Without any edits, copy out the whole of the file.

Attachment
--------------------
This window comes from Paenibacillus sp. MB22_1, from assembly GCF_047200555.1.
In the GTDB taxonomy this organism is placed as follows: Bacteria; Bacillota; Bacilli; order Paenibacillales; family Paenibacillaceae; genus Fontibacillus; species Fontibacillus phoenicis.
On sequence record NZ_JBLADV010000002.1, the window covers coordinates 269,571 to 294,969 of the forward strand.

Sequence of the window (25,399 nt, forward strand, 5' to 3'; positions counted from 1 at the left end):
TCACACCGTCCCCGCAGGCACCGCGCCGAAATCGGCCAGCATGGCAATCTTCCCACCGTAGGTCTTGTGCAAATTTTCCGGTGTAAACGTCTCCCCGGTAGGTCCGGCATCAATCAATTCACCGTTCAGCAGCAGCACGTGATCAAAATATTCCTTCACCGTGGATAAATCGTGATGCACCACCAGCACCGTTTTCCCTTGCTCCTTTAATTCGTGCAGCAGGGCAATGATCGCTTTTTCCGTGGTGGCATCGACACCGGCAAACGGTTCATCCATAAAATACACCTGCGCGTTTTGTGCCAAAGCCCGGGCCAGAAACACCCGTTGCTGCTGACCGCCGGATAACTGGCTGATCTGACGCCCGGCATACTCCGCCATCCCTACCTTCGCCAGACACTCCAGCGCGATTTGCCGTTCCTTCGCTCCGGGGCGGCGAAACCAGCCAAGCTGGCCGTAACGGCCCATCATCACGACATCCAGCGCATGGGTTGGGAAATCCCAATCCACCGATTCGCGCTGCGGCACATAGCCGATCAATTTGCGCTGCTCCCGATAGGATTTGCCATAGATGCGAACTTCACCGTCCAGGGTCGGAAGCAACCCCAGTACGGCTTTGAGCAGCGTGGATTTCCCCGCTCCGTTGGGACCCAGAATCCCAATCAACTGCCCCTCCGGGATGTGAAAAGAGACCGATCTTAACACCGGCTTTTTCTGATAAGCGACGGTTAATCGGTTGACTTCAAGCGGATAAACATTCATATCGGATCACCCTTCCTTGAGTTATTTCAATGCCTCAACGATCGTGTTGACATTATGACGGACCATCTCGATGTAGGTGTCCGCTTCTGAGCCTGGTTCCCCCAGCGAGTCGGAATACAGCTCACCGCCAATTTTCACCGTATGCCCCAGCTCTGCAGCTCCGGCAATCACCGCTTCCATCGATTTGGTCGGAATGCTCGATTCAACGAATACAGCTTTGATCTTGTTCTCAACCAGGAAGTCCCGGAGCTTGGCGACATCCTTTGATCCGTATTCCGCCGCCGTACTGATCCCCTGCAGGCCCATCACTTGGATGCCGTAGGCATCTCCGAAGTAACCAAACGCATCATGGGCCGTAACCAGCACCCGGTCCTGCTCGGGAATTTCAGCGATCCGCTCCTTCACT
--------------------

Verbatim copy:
This window comes from Paenibacillus sp. MB22_1, from assembly GCF_047200555.1.
In the GTDB taxonomy this organism is placed as follows: Bacteria; Bacillota; Bacilli; order Paenibacillales; family Paenibacillaceae; genus Fontibacillus; species Fontibacillus phoenicis.
On sequence record NZ_JBLADV010000002.1, the window covers coordinates 269,571 to 294,969 of the forward strand.

Sequence of the window (25,399 nt, forward strand, 5' to 3'; positions counted from 1 at the left end):
TCACACCGTCCCCGCAGGCACCGCGCCGAAATCGGCCAGCATGGCAATCTTCCCACCGTAGGTCTTGTGCAAATTTTCCGGTGTAAACGTCTCCCCGGTAGGTCCGGCATCAATCAATTCACCGTTCAGCAGCAGCACGTGATCAAAATATTCCTTCACCGTGGATAAATCGTGATGCACCACCAGCACCGTTTTCCCTTGCTCCTTTAATTCGTGCAGCAGGGCAATGATCGCTTTTTCCGTGGTGGCATCGACACCGGCAAACGGTTCATCCATAAAATACACCTGCGCGTTTTGTGCCAAAGCCCGGGCCAGAAACACCCGTTGCTGCTGACCGCCGGATAACTGGCTGATCTGACGCCCGGCATACTCCGCCATCCCTACCTTCGCCAGACACTCCAGCGCGATTTGCCGTTCCTTCGCTCCGGGGCGGCGAAACCAGCCAAGCTGGCCGTAACGGCCCATCATCACGACATCCAGCGCATGGGTTGGGAAATCCCAATCCACCGATTCGCGCTGCGGCACATAGCCGATCAATTTGCGCTGCTCCCGATAGGATTTGCCATAGATGCGAACTTCACCGTCCAGGGTCGGAAGCAACCCCAGTACGGCTTTGAGCAGCGTGGATTTCCCCGCTCCGTTGGGACCCAGAATCCCAATCAACTGCCCCTCCGGGATGTGAAAAGAGACCGATCTTAACACCGGCTTTTTCTGATAAGCGACGGTTAATCGGTTGACTTCAAGCGGATAAACATTCATATCGGATCACCCTTCCTTGAGTTATTTCAATGCCTCAACGATCGTGTTGACATTATGACGGACCATCTCGATGTAGGTGTCCGCTTCTGAGCCTGGTTCCCCCAGCGAGTCGGAATACAGCTCACCGCCAATTTTCACCGTATGCCCCAGCTCTGCAGCTCCGGCAATCACCGCTTCCATCGATTTGGTCGGAATGCTCGATTCAACGAATACAGCTTTGATCTTGTTCTCAACCAGGAAGTCCCGGAGCTTGGCGACATCCTTTGATCCGTATTCCGCCGCCGTACTGATCCCCTGCAGGCCCATCACTTGGATGCCGTAGGCATCTCCGAAGTAACCAAACGCATCATGGGCCGTAACCAGCACCCGGTCCTGCTCGGGAATTTCAGCGATCCGCTCCTTCACT